What Does Starbucks’ Business Pause Say About The Customer And Small Business?

You could not miss the news yesterday: Starbucks closed their U.S. stores Tuesday night to spend three hours working on their customer service.

Starbucks is an incredible success story about meeting customer needs and desires. I don’t use the term “desire” lightly, Starbucks is really all about the desire, the customers desire. Visiting Starbucks is an event. Even when it is an extremely short visit, a drop into a Starbucks has a consistency and familiarity that screams out the value the company places on customer service.

And that’s why they closed for three hours, to raise their level of customer service. Although the specific activity taking place in all those 7000-plus Starbucks was barista training, the actual effect was to reinforce the customer experience and deliver better customer service.

So what does this mean to small business? Here’s a huge company, over 135,000 baristas in the U.S. alone, that stopped to refocus on customer service and a prime differentiator for their business. Small businesses everywhere have learned to use customer service as a differentiator from their competitors and especially from big business, this is a small business way of life: learn to Dance Among Elephants.

That a big company like Starbucks recognized this need for superior customer service demonstrates how important customer service is to all businesses. Even better, Starbucks plans to expand this refocus activity internationally to all their stores and include the 4000 licensed outlets, too.

Here’s my challenge to you: Take a few minutes, wander around you business. Is it time to refocus on your core business strengths? Is it time to renew your focus on customer service?



Filed under Business

7 responses to “What Does Starbucks’ Business Pause Say About The Customer And Small Business?

  1. bennyinny

    This was (at minimum) a two front success.

    It had everyone, everywhere talking about Starbucks in a positive light. A small fortune worth of advertising in exchange for a few hours (and I am sure those were well-calculated “we are closed hours”) of down time. And even if the meeting was three hours of “what’d you do last summer” the positive spin was priceless.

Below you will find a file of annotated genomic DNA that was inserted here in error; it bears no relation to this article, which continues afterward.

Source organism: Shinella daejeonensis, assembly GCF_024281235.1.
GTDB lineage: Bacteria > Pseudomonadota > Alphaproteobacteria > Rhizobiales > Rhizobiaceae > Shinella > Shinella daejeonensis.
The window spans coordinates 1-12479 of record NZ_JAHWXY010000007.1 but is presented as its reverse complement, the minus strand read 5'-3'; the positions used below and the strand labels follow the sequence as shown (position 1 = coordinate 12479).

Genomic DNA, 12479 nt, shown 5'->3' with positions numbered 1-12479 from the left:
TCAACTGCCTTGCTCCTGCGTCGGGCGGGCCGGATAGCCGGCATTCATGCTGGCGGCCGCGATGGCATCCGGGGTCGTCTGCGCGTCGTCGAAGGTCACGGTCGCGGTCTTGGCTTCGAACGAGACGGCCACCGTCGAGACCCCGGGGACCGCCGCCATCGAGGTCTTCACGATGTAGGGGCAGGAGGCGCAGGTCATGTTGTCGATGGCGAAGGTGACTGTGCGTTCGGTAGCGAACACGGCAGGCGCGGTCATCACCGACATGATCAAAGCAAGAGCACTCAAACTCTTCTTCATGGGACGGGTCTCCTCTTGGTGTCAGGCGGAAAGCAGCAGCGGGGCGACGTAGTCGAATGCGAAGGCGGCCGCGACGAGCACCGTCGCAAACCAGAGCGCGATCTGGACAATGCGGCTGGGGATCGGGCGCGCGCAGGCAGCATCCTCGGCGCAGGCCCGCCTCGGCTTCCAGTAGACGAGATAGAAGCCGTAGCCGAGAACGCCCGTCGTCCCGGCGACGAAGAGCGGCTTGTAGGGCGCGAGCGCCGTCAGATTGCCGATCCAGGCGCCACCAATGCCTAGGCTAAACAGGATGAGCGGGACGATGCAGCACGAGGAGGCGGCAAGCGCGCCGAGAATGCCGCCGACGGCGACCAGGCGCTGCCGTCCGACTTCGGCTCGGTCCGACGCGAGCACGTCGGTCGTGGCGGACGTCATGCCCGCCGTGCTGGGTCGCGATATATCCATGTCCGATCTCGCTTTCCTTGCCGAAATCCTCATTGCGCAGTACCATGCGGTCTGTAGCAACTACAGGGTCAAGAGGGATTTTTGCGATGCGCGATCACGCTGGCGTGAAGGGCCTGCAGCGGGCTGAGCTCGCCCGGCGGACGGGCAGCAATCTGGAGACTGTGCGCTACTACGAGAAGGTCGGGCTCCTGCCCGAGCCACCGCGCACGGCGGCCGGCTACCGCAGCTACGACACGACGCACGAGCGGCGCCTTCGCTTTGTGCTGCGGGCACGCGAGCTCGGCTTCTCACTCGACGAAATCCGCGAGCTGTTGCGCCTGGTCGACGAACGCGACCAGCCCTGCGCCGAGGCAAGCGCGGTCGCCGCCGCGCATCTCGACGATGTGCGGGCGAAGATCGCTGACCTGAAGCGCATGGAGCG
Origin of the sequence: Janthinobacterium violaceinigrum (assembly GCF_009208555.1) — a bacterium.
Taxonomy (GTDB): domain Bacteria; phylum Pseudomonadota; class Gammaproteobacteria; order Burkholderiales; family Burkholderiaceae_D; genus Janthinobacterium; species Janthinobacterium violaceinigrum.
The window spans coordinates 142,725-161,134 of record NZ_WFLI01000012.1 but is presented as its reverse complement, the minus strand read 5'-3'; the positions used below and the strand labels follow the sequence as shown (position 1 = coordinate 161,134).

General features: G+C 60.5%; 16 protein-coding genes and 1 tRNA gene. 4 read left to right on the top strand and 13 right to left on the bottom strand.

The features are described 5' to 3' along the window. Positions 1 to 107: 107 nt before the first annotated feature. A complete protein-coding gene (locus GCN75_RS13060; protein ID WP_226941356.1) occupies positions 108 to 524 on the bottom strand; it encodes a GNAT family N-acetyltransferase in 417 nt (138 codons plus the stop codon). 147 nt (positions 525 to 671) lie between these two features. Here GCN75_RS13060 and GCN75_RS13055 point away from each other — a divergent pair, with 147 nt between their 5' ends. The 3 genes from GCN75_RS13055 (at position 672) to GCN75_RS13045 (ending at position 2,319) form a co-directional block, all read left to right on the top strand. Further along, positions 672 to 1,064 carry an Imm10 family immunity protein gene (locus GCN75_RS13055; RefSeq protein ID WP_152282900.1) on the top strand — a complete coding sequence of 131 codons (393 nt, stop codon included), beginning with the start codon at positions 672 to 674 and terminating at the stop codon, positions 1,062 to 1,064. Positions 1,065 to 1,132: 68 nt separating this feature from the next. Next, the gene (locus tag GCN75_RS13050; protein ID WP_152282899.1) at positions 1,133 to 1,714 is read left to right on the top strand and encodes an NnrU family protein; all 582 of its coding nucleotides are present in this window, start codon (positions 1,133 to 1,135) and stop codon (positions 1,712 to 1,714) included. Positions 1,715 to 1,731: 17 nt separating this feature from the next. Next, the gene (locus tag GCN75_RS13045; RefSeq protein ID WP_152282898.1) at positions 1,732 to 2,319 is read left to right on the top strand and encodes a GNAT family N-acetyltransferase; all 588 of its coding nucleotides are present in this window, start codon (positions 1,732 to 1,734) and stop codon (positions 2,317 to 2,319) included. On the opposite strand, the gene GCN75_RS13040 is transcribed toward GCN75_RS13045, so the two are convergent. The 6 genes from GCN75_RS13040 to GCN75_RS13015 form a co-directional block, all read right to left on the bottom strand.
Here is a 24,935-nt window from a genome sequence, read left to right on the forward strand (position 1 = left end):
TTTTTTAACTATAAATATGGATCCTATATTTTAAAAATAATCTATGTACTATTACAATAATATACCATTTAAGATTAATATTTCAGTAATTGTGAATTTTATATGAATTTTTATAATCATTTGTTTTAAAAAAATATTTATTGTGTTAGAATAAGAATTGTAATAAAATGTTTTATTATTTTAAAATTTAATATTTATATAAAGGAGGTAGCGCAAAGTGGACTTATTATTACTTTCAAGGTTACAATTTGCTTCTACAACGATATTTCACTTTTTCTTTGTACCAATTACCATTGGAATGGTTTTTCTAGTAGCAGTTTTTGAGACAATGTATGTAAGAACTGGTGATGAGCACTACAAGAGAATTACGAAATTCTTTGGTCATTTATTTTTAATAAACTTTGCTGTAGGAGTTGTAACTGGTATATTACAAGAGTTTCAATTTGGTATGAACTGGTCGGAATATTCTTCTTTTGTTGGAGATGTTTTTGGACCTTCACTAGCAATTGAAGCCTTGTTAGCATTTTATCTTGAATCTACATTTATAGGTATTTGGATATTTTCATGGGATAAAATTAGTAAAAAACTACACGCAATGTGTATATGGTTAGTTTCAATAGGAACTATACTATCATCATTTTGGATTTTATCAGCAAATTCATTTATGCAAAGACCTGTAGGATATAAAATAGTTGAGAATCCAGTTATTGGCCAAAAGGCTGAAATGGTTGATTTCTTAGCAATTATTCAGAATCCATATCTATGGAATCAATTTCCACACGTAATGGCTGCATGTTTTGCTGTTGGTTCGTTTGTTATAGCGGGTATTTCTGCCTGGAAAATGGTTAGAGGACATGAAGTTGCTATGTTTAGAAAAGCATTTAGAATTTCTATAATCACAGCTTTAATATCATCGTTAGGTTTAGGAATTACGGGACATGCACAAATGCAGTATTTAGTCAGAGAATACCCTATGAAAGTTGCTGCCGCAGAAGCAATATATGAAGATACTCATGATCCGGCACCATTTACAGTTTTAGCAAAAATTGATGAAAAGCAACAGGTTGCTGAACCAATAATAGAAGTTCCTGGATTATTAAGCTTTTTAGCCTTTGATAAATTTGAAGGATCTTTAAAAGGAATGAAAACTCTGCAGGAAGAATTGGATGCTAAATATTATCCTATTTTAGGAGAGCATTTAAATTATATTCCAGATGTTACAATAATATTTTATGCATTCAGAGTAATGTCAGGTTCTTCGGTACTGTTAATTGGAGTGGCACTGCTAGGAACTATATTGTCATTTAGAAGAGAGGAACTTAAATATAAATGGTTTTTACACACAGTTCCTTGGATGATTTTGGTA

On the second front the ability to attack your entire base of employees (and we are not talking a sales staff of twelve here) in just three hours is fantastic. Rejuvenating them, refocusing them and I am sure the results were positive at the employee level as well as the management one.

    This was the proverbial win-win!


  2. mikemathews

    All good points Benny. You are correct that there are a number of wins for Starbucks on this: celebrating the return of Howard Schultz as CEO; announcing the corporate reset on quality; enhancing their customer service abilities; putting a positive spin on what has been lackluster corporate news; embracing their employees at a difficult time (remember, they are laying off 600 employees and closing 100 stores); whipping up support among the shareholders; and probably a host of other wins that I just cannot think of in the time it takes to write this comment.

    Thanks for your thoughts.


  3. Marcia

    “Consistent”? Apparently you haven’t visited Starbucks at the Cleveland airport. 🙂

    While I’m not a fan I certainly agree that this was a major feat for a large corporation to pull off. Reinforce your brand and tie it to customer service at the same time. Amazing.

  4. Did you see the latest news about Starbucks launching instant coffee soon? I think is could be brilliant, but the general feedback has been a concern about denigrating the brand. What do you think?

    • mikemathews

      Hi Mike — It seems odd that a company looking to repair their brand, and spending a considerable amount of their budget for employee training and PR to bolster their core value of quality coffee served with consistency in familiar and comfortable surroundings, would then turn around and embrace the precise opposite of their core value.

      This move risks confusing their customers’ brand perception. Will customers consider the addition of Starbucks’ instant coffee as moving from a Cadillac status to a Chevy position? On the other hand, will a brand move like this even matter in today’s economy? We all know that Cadillac’s status is in shambles and Chevy’s position is moderately secure only because it is more affordable.

      So what we don’t yet know about the Starbucks instant coffee is whether this will succeed as a line extension that extends the take-out aspect of Starbucks coffee, similar to the drive-through window. But, as you describe, this could be a brilliant way to expand the sales opportunity for Starbucks coffee. Either way, one needs to wonder how well the Starbucks brand can stand up to being removed from the location brand.

  5. Here is a link to my blog post and the original article. It will be very interesting to see if Starbucks can navigate these treacherous waters.


  6. Pingback: Starbucks’ New WiFi Plan: Building Customer Loyalty « Dance Among Elephants

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